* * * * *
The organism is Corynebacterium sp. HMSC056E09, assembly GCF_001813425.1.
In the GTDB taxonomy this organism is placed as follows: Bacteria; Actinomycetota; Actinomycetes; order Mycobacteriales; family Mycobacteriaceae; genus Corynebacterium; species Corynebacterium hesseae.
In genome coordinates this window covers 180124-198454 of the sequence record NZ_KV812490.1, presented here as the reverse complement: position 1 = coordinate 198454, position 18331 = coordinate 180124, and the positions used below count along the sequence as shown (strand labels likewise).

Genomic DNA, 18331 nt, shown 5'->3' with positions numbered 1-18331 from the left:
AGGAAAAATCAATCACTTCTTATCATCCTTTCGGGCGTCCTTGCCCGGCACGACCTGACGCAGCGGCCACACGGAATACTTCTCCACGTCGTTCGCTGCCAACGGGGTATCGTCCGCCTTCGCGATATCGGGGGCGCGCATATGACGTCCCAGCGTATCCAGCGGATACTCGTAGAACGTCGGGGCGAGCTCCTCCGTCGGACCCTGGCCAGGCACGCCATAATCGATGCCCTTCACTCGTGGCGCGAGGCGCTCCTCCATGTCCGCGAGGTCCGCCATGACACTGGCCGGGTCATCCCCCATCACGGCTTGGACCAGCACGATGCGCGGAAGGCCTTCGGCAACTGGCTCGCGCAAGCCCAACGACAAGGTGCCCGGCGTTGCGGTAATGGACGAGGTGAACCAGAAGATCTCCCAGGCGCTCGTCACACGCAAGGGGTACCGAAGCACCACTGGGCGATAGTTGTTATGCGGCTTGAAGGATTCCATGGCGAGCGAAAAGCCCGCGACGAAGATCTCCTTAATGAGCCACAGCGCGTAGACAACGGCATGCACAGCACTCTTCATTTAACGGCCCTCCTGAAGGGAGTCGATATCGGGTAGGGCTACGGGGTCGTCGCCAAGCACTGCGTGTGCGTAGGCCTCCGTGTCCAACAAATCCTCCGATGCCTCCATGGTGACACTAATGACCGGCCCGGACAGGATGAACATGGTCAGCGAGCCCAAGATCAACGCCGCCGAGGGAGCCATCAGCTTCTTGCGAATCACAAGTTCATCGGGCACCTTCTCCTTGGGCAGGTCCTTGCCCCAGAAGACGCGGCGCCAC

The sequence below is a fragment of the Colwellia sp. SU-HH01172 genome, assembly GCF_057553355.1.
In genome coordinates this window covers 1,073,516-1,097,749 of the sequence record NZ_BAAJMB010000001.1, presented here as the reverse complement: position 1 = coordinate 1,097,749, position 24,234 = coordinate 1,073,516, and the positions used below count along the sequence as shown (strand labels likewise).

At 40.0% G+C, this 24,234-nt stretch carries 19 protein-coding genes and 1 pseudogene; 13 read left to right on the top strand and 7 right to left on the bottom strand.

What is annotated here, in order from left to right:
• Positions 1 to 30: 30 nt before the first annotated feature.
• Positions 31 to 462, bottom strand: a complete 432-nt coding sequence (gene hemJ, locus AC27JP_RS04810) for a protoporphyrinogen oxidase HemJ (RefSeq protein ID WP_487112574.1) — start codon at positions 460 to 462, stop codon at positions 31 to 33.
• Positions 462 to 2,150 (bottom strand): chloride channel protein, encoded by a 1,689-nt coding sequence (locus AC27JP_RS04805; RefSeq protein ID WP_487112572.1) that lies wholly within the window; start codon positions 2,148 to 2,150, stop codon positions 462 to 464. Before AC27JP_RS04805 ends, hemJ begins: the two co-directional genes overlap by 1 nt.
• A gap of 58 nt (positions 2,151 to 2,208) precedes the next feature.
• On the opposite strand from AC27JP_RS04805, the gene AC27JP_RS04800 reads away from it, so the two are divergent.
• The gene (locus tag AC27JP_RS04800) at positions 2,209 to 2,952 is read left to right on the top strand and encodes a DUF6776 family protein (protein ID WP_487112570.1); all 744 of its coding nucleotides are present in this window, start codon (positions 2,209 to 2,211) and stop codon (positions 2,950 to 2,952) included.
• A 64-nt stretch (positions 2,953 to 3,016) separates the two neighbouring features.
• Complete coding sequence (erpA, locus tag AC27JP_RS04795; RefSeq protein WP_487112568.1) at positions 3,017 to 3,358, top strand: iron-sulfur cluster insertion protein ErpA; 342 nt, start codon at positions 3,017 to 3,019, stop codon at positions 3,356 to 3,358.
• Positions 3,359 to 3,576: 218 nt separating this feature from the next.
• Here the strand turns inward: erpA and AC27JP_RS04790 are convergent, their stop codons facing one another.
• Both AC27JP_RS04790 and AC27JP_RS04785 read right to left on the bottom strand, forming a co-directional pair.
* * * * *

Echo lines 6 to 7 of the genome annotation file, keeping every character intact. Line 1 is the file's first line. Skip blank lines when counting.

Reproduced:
The sequence below is a fragment of the Colwellia sp. SU-HH01172 genome, assembly GCF_057553355.1.
In genome coordinates this window covers 1,073,516-1,097,749 of the sequence record NZ_BAAJMB010000001.1, presented here as the reverse complement: position 1 = coordinate 1,097,749, position 24,234 = coordinate 1,073,516, and the positions used below count along the sequence as shown (strand labels likewise).